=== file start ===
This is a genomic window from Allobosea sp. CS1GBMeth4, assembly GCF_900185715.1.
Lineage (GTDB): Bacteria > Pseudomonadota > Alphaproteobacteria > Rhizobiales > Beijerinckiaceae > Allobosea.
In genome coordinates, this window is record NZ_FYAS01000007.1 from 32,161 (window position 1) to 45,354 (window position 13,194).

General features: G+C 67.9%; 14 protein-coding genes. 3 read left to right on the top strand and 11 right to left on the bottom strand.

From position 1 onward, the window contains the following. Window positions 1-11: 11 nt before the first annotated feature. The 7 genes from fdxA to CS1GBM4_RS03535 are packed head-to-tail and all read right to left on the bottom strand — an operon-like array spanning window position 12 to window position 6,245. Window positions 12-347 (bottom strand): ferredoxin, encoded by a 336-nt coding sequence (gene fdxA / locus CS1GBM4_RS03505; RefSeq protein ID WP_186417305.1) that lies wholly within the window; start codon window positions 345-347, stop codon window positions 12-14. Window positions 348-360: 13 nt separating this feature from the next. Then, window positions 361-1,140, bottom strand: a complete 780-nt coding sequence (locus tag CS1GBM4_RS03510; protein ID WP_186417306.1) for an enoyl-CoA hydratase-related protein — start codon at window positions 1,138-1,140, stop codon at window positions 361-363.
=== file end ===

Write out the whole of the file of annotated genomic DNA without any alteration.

This is a genomic window from Allobosea sp. CS1GBMeth4, assembly GCF_900185715.1.
Lineage (GTDB): Bacteria > Pseudomonadota > Alphaproteobacteria > Rhizobiales > Beijerinckiaceae > Allobosea.
In genome coordinates, this window is record NZ_FYAS01000007.1 from 32,161 (window position 1) to 45,354 (window position 13,194).

General features: G+C 67.9%; 14 protein-coding genes. 3 read left to right on the top strand and 11 right to left on the bottom strand.

From position 1 onward, the window contains the following. Window positions 1-11: 11 nt before the first annotated feature. The 7 genes from fdxA to CS1GBM4_RS03535 are packed head-to-tail and all read right to left on the bottom strand — an operon-like array spanning window position 12 to window position 6,245. Window positions 12-347 (bottom strand): ferredoxin, encoded by a 336-nt coding sequence (gene fdxA / locus CS1GBM4_RS03505; RefSeq protein ID WP_186417305.1) that lies wholly within the window; start codon window positions 345-347, stop codon window positions 12-14. Window positions 348-360: 13 nt separating this feature from the next. Then, window positions 361-1,140, bottom strand: a complete 780-nt coding sequence (locus tag CS1GBM4_RS03510; protein ID WP_186417306.1) for an enoyl-CoA hydratase-related protein — start codon at window positions 1,138-1,140, stop codon at window positions 361-363.